Business Schools






        Big Data: This Is What Every MBA Must Know About Cyber Security

        The need to keep big data safe has never been more imperative

        Cyber security has not been a mainstay on elite MBA programs. Yet as a growing number of organizations are leveraging analytics, the need to keep data safe has never been more imperative.

        PwC, the professional services firm, estimates nine out of 10 large organizations suffer a security breach — and the number of breaches doubled in 2015.

        Forrester Research reckons that in the 15 largest recorded cyber attacks last year, the personal data of more than 300 million customers were stolen from companies.

        The most costly single hack amounted to $1 billion stolen by a criminal gang called Carbanak, according to Kaspersky, the software security group.

        MBA job opportunities have emerged as a result. Firms are ramping up their capital allocations to cyber security — Gartner calculates $75 billion was spent on information security last year.

        So what do MBAs need to know about keeping their companies’ big data secure?

        Cyber Attacks Could Savage Your Reputation

        Tad Oelstrom, director of the National Security Program at Harvard University, says a security breach could be “hugely damaging” in many respects. “To start with financially; people might lose faith that their information can be stored safely,” he says.

        He adds: “Business leaders, government leaders, and public servants are all so concerned about cyber security that the issue sits right at the top of any corporation.”

        Your Company Will Be Hacked

        Yet the problem with cyber attacks is that some are simply “nips in the skin”, according to David Upton, fellow at the Global Cyber Security Capacity Center at Oxford University, and professor of operations management at the Saïd Business School.

        “But some are knives through the heart. We’re under increasing threat of big bad attacks,” he says.

        However Bill DeLone, executive director of the Kogod Cybersecurity Governance Center, says most firms “wrongly believe that they are not targets and they are therefore unconcerned”.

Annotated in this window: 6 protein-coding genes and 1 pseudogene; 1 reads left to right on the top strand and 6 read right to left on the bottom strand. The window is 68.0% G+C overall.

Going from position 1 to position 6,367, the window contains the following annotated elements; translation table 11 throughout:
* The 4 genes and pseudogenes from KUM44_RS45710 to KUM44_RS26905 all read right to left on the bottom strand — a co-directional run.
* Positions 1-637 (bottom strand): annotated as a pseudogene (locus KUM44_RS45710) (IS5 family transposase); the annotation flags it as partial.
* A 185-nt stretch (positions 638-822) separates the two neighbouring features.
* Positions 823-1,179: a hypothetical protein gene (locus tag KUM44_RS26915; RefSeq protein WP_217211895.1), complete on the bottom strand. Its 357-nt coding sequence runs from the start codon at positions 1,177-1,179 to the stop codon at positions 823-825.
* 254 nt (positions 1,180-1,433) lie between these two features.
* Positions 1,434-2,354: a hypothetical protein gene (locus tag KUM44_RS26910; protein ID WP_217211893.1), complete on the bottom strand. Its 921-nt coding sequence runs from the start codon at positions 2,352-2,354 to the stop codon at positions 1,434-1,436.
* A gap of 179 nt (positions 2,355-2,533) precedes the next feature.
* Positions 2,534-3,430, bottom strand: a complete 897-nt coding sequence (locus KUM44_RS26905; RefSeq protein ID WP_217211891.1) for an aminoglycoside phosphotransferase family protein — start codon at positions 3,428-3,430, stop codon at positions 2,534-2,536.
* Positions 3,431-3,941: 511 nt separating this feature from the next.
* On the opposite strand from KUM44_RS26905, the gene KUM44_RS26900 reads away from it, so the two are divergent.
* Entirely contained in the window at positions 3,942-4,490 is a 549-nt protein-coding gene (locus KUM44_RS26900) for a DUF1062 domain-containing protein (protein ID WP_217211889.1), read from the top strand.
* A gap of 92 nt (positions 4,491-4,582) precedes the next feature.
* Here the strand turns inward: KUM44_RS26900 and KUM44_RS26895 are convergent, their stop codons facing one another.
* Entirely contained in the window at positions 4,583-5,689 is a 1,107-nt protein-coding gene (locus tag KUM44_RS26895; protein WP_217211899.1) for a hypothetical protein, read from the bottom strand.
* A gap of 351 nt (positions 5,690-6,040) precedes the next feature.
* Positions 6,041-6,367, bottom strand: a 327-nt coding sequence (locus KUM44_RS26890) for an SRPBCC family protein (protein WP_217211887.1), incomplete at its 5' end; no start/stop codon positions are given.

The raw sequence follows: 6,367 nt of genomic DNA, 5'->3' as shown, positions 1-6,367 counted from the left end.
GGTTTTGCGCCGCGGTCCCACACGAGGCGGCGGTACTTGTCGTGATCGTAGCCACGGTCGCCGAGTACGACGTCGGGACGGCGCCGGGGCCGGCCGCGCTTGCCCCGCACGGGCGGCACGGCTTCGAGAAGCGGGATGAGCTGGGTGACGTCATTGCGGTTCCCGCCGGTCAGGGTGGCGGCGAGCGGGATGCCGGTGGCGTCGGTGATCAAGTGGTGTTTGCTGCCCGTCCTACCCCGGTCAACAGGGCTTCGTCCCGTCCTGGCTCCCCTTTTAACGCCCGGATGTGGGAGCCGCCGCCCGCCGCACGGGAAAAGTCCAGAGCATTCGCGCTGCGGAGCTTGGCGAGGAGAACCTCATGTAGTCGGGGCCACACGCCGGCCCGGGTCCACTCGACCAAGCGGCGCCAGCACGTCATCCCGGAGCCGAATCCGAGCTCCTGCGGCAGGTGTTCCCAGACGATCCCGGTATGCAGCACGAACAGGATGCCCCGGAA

Bridge The Gap Between Executives And Techies

        Stuart Madnick, professor of information technology, and director of (IC)3, MIT Sloan’s cyber security initiative, suggests there is a huge culture gap between the C-suite and the techies in the basement.

        As a result, “companies need people in decision making roles that understand the consequences of cyber attacks”. But that expertise is lacking, he insists.

        So, there are a swelling number of career avenues for MBAs to take in the field of information management.

        Emerging Career Opportunities

        There are “huge opportunities for MBAs in the security, threat intelligence, and penetration testing industries”, says Jason Ferdinand, director of Coventry University Business School’s cyber security MBA.

        The Global Information Security Workforce Study estimates that the global cyber security workforce shortage will widen to 1.5 million people by 2020.

        Jason says: “Many of these opportunities are for technological experts, but we shouldn’t forget that many are for knowledgeable managers.”

        Cyber threats have to be addressed by the CEO, says Peter Swire, a professor at Georgia Tech’s Scheller College of Business. “Because they are in charge of performance, and cyber crime can totally destroy the performance of any company,” adds Bertrand Monnet, chair for criminal risk management at EDHEC Business School.

        Opportunities To Gain Expertise

        The number of courses on the topic at top business schools is increasing, believes Jean-Pierre Auffret, director of the MSc in Secure Information Systems at George Mason University’s School of Business.

        “As it’s become a permanent part of the landscape for corporations, it’s becoming a permanent part of the landscape for business schools.”

        By training people mid-career, “we will achieve over time the type of cultural and mind-set change that is needed to support a cyber-secure environment for US businesses and our economy more generally,” says Frank Cilluffo, director of the Center for Cyber and Homeland Security at George Washington University.